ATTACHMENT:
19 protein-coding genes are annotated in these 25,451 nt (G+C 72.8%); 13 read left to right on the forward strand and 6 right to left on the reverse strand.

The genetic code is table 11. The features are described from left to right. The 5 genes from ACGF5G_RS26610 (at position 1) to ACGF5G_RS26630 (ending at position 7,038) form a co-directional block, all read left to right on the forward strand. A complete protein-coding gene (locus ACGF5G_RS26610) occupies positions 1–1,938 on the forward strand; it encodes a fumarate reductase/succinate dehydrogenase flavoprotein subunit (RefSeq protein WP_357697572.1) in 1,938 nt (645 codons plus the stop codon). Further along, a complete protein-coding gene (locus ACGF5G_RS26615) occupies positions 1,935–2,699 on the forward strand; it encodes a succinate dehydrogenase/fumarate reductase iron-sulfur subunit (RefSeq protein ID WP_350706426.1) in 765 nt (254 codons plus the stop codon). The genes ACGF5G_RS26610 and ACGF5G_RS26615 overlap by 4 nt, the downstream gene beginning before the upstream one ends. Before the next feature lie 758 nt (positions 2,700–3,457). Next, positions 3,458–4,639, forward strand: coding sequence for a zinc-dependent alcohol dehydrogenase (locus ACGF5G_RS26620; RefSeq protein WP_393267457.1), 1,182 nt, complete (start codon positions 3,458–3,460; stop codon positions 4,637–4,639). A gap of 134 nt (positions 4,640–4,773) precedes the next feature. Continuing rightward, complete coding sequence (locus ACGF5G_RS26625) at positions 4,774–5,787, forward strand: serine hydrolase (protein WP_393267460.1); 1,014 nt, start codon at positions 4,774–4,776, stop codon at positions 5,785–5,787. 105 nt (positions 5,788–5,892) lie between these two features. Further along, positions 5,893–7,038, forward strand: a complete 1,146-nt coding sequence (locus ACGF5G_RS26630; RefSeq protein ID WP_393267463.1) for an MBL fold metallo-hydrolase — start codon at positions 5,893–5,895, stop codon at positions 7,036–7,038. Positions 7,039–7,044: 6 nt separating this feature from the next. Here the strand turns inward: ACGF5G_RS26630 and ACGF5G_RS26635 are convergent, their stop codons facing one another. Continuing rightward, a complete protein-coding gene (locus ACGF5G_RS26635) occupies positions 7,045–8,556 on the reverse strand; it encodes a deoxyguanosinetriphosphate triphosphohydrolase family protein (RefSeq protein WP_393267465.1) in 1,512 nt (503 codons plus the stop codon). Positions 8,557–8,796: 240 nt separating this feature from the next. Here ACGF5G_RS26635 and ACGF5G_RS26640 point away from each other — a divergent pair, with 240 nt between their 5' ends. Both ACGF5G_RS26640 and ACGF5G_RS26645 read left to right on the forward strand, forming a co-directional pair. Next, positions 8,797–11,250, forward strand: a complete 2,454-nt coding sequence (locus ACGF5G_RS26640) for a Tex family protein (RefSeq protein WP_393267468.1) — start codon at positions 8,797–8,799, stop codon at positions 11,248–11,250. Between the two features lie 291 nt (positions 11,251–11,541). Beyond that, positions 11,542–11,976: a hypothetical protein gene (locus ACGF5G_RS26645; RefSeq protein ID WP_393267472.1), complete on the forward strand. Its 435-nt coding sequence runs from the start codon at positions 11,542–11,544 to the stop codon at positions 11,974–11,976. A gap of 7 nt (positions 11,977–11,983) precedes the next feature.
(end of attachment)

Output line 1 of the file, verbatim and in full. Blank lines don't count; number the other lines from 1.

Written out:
19 protein-coding genes are annotated in these 25,451 nt (G+C 72.8%); 13 read left to right on the forward strand and 6 right to left on the reverse strand.